Standard: £9 + VAT
Members/Subscribers, log in to access
An IStructE account gives you access to a world of knowledge. Create a profile to receive details of our unique range of resources, events and training.
The reservations that Professor Heyman expresses regarding the relationship of loads assumed in simple plastic design to real states of loading have some justification, particularly in view of the dubious nature of stochastic calculations in relation to extreme loading conditions. I find it, however, more difficult to follow his arguments in relation to deflexions and stability calculations. Professor M.R. Horne
Beams of varying depth are widely used in civil engineering structures, and are particularly suitable for large span prestressed concrete bridges. It is well known that the distribution of shear stress and hence principal tensile stress may be considerably affected by the variation in depth. A review is made of the various elastic analytical methods available, and their assumptions are discussed. The accuracy of each analysis is assessed on a plane wedge under separate application of normal force, shear, and bending moment, for a range of slopes and curvatures. The effect of curvature is shown to be unimportant for the values associated with bridges. The approximate forms of the solutions reached by Boussinesq and Wysiatycki are shown to be identical. These expressions are simple and give good agreement with the exact solution. Photo-elastic and finite element models are used to examine the accuracy of the various analytical methods applied to box-sections. Gwynnes Davies, Richard S. Lamb and Cyril Snell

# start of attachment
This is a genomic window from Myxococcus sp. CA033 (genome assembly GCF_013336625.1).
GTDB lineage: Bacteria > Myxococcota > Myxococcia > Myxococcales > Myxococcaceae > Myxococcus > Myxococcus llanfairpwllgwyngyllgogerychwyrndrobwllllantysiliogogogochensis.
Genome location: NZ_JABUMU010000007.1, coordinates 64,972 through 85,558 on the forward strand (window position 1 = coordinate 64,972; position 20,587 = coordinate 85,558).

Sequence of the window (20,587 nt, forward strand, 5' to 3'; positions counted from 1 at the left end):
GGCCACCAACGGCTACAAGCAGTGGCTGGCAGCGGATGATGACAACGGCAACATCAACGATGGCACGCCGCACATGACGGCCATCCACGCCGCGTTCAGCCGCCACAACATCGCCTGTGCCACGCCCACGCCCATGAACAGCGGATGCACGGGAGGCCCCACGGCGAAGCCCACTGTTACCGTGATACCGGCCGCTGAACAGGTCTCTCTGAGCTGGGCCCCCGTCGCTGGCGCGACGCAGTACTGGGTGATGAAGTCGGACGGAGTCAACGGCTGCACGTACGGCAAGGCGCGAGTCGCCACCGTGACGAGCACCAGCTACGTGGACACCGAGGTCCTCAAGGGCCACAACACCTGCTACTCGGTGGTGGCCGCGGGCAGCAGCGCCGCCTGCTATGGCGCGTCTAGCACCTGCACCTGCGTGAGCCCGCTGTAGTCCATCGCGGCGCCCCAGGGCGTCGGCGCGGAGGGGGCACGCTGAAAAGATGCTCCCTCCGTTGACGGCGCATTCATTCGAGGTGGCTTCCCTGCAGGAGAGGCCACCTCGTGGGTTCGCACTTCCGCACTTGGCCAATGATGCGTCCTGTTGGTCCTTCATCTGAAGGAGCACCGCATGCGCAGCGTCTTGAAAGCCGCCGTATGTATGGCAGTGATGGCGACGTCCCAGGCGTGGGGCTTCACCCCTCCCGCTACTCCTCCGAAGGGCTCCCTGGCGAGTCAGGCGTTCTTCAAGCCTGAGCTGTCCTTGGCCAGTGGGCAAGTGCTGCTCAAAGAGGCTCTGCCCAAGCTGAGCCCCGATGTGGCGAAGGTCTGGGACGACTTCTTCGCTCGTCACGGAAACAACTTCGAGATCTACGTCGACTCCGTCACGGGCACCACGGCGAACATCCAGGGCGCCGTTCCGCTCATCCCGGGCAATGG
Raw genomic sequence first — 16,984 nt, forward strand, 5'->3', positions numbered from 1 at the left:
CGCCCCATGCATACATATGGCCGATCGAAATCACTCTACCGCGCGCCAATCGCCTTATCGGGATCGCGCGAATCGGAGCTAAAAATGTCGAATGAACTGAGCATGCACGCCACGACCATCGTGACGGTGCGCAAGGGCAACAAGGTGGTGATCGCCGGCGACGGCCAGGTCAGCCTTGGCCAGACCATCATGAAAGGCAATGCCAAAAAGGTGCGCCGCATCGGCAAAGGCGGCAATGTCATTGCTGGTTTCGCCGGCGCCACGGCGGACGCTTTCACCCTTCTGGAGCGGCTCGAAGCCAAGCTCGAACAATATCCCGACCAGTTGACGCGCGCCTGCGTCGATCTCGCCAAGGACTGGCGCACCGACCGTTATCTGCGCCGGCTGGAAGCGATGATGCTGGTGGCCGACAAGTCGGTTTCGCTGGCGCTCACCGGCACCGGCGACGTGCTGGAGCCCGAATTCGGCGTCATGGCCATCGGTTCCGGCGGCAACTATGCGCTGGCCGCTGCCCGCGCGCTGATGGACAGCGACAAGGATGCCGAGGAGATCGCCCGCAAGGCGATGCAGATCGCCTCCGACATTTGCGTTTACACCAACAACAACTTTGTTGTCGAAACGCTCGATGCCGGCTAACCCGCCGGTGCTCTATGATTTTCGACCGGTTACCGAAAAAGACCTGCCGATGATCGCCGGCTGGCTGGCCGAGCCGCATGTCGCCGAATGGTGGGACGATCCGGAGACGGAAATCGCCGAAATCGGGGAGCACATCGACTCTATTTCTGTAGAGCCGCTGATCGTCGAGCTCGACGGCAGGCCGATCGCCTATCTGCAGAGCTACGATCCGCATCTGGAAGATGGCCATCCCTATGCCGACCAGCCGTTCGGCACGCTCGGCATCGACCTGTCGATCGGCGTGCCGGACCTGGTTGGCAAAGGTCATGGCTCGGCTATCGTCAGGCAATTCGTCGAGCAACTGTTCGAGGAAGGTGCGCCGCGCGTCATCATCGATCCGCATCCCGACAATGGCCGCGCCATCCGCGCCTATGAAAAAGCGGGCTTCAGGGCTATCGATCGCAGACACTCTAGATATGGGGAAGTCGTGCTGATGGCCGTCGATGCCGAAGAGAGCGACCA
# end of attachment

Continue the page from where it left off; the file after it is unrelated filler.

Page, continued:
The history of the Fort Regent from its origins to the present day are first described followed by the requirements of the States of Jersey and the evolution of the design now under construction. The engineering problems encountered and the derivation of design loadings together with the solutions to these problems and the design logic employed are discussed. The various structural elements that form the complete roof structure, such as the curved roof beams, fascia girders, portal frames, and the north and south ends and the dome, are fully described together with the design procedure for the structural elements and the methods of shop and site fabrication. W.H. davies, B.A. Gray and F.E.S. West